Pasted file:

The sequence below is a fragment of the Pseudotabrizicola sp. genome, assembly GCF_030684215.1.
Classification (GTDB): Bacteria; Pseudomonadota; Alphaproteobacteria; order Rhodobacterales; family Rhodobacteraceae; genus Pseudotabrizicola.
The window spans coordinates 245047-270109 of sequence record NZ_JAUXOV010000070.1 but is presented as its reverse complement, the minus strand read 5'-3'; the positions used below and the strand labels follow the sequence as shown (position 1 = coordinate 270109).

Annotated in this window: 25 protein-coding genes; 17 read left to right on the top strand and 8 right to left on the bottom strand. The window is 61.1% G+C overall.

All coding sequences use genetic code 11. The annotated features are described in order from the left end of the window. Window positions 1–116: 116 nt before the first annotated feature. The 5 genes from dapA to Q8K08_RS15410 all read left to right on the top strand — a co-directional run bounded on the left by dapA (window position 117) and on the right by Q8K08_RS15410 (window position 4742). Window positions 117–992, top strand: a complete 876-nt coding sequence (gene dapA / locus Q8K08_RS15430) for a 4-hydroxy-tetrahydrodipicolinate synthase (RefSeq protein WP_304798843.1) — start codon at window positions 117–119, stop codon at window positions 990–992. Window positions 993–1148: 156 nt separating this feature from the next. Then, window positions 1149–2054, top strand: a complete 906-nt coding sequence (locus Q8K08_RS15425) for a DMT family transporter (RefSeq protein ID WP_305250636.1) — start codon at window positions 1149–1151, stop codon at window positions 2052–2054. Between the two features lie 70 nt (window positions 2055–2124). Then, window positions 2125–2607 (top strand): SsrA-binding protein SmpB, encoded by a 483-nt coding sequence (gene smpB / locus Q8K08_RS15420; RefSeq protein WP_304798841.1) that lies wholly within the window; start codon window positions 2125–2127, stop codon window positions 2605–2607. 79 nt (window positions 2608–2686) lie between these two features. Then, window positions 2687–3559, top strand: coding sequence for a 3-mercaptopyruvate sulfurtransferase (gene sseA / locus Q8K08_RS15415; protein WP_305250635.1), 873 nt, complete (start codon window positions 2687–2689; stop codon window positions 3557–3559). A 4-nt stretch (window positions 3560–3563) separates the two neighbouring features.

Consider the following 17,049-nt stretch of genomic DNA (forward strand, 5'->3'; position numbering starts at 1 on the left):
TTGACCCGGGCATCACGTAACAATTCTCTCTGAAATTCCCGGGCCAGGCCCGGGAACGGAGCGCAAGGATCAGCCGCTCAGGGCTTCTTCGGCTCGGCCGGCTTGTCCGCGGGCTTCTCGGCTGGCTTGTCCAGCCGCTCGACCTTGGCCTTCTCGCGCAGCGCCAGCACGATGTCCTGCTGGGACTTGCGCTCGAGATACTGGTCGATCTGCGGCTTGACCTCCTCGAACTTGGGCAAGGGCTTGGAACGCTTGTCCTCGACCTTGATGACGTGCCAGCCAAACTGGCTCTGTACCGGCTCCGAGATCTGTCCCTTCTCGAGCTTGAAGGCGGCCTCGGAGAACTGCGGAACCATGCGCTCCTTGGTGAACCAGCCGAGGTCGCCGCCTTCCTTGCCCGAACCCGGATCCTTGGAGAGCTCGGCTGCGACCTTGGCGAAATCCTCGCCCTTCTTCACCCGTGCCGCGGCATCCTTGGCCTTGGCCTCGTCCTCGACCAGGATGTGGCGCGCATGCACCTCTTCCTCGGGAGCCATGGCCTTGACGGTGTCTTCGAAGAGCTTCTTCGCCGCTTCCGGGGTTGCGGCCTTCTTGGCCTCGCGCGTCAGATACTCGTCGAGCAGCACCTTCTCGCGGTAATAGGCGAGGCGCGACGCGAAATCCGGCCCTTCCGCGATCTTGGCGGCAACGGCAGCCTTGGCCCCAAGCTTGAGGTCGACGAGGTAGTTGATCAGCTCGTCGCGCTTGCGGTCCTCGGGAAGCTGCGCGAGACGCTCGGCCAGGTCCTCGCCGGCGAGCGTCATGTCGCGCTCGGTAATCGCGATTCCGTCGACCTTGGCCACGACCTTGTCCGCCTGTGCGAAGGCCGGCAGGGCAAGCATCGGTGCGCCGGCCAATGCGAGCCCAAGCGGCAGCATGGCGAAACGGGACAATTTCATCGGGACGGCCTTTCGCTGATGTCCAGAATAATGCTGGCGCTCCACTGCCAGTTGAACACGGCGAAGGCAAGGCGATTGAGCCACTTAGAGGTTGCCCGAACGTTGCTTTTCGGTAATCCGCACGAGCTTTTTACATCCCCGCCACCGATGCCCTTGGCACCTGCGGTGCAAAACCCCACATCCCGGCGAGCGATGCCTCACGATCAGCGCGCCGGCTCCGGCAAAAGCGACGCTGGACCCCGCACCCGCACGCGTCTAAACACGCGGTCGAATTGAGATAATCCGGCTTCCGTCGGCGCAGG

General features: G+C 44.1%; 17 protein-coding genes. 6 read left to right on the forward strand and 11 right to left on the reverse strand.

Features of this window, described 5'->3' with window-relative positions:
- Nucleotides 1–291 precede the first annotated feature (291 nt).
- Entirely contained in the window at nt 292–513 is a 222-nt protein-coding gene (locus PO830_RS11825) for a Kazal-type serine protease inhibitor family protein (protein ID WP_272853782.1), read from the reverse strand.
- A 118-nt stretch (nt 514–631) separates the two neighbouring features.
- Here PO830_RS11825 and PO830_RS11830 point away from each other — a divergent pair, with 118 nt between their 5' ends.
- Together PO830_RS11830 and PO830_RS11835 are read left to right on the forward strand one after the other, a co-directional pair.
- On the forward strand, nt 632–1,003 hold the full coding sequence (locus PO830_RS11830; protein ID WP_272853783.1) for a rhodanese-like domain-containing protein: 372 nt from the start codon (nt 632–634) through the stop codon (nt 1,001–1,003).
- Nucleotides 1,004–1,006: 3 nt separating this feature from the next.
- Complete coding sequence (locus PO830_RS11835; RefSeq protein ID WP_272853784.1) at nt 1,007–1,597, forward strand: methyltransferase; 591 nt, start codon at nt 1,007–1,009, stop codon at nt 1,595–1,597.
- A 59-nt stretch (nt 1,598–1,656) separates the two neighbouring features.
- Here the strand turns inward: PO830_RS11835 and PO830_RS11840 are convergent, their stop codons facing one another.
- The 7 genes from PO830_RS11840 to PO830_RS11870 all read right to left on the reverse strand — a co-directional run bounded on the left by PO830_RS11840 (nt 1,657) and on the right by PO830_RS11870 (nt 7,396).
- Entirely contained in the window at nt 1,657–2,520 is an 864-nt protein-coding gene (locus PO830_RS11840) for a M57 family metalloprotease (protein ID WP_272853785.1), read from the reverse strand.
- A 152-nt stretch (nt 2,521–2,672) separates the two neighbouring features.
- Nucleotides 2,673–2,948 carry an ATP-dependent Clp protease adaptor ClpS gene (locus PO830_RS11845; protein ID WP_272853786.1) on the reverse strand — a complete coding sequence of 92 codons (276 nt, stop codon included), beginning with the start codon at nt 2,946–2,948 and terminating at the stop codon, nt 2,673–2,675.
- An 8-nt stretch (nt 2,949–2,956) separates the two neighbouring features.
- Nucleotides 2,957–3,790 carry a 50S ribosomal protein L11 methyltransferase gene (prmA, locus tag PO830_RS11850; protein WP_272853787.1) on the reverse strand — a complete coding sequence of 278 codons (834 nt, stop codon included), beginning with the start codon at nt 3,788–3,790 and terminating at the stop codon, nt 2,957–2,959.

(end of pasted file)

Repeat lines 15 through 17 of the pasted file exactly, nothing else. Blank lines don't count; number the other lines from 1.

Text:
- On the forward strand, nt 632–1,003 hold the full coding sequence (locus PO830_RS11830; protein ID WP_272853783.1) for a rhodanese-like domain-containing protein: 372 nt from the start codon (nt 632–634) through the stop codon (nt 1,001–1,003).
- Nucleotides 1,004–1,006: 3 nt separating this feature from the next.
- Complete coding sequence (locus PO830_RS11835; RefSeq protein ID WP_272853784.1) at nt 1,007–1,597, forward strand: methyltransferase; 591 nt, start codon at nt 1,007–1,009, stop codon at nt 1,595–1,597.